The thus dried powder was fed to a heating expansion apparatus of which the highest temperature was 1040 C. to effect expansion followed by recovery and measurement of the particle density of the recovered material.

Thereafter, sink float separation was undertaken to recover fine hollow spherical glassy bodies as the floating fraction. The recovery yield of the thus obtained fine hollow spherical glassy bodies was calculated. The results are shown in Table 2.

Examples 2 and 3

The volcanic vitreous deposit powder was processed in the same manner as in Example 1 excepting for the use of, in place of the aqueous solution of ammonium hydrogencarbonate used in Example 1 as the aqueous alkaline solution, an aqueous solution of sodium hydroxide or ammonia water. The dry powder obtained in this manner was subjected to heating expansion at a maximum temperature of 1040 C. The particle density and the recovery yield of the thus obtained fine hollow spherical glassy bodies are shown in Table 2.

Comparative Example

Practice was made in the same manner as in Example 1 excepting for omission of the coating treatment in Example 1 for the particle-size classified powder of the volcanic vitreous deposit. However, no continuous treatment could be performed due to fuse-adhesion of a large amount of the particle-size classified powder of the volcanic vitreous deposit inside of the heating expansion apparatus. Continuous treatment could only be performed by modifying the maximum temperature to 1000 C. The results are shown in Table 2.

              TABLE 2______________________________________           Tempera-                  Vitreous hollow           ture   microspheres   Kind          of              Recovery   of aqueous    heating  Particle                                 yield   alkaline      expansion                          density                                 (% byExample solution      (C.)                          (g/cm3)                                 weight)______________________________________Example1       Ammonium hydro-                 1040     0.80   61.2   gencarbonate2       Sodium hydroxide                 1040     0.88   55.23       Ammonia water 1040     0.88   55.2Comparative   --            1000     1.36   24.4example______________________________________

As is understood from Table 2, the particle density is small and the recovery yield of the fine hollow spherical glassy bodies was twice or larger in Example 1 as compared with the Comparative Example. Incidentally, the particle density before heating expansion was 2.30 g/cm3 in both cases.

Example 4

Practice was made in the same manner as in Example 1 excepting for the use of, in place of the aqueous solution of ammonium hydrogencarbonate in Example 1, an aqueous solution of sodium hydrogencarbonate in a concentration of 1 mole/liter. The recovery yield of the thus obtained fine hollow spherical glassy bodies was calculated along with measurement of the whiteness and strength thereof. The results are shown in Table 3.

              TABLE 3______________________________________Tempera- Vitreous hollow microspheresture of  Particle  Recovery            Strengthheating  densitiy  yield                H!expansion    (g/cm3)              (% by weight)                         Whiteness                                  (%)______________________________________1040     0.81      59.3       88.7     98.2______________________________________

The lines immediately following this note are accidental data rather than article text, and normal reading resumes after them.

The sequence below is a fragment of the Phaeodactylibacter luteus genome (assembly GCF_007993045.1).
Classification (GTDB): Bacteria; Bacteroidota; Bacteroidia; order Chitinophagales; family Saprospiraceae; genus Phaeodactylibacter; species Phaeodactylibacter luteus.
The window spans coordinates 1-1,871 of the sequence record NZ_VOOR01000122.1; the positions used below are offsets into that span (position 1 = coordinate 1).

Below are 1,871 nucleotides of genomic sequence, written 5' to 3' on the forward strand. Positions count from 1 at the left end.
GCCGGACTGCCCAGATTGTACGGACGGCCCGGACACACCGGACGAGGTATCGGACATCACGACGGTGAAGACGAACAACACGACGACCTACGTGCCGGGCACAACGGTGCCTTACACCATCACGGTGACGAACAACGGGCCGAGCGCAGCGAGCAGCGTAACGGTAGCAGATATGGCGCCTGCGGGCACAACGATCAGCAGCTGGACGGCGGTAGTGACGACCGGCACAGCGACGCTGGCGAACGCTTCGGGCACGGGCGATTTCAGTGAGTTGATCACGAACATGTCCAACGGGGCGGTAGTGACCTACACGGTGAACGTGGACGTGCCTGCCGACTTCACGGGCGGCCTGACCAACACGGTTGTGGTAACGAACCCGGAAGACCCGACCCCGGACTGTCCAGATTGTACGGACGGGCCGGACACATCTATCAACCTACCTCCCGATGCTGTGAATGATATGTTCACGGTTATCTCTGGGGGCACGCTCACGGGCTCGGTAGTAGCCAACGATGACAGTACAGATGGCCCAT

As is understood from Table 3, the hollow spherical glassy bodies obtained by the method of the present invention were fine particles having high whiteness and large strength.

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Referenced by
Citing PatentFiling datePublication dateApplicantTitle
US6110528 *Feb 19, 1999Aug 29, 2000Agency Of Industrial Science And TechnologyDispersing sand particles in an aqueous solution of hydrogen chloride containing titanium chloride or in an aqueous solution of sulfuric acid containing titanium sulfate, adding a base to deposit hydrous titanium oxide, heat treatment
US7208196Nov 10, 2003Apr 24, 2007Applied Thin Films, Inc.Oxidation of silicon nitride; overcoating metal substrate; high temperature superconductivity
US7682700Aug 14, 2003Mar 23, 2010Applied Thin Films, Inc.Aluminum phosphate compounds, compositions, materials and related composites
US8021758Oct 5, 2005Sep 20, 2011Applied Thin Films, Inc.Aluminum phosphate compounds, coatings, related composites and applications
Classifications
U.S. Classification65/21.3, 427/212, 501/85, 427/215, 427/372.2, 501/80, 65/21.4, 106/605, 501/84
International ClassificationC03C11/00, C04B14/16
Cooperative ClassificationC03C11/002
European ClassificationC03C11/00B
Legal Events
DateCodeEventDescription
Dec 28, 2010FPExpired due to failure to pay maintenance fee
Effective date: 20101110
Nov 10, 2010LAPSLapse for failure to pay maintenance fees
Jun 14, 2010REMIMaintenance fee reminder mailed
May 9, 2006FPAYFee payment
Year of fee payment: 8
Mar 11, 2002FPAYFee payment
Year of fee payment: 4
Aug 27, 1997ASAssignment
Owner name: JAPAN AS REPRESENTED BY DIRECTOR GENERAL OF AGENCY
Free format text: ASSIGNMENT OF ASSIGNORS INTEREST;ASSIGNORS:KIMURA, KUNIO;NAKAMURA, HIROYUKI;TAMOTO, YUKIYOSHI;AND OTHERS;REEL/FRAME:008684/0869
Effective date: 19970421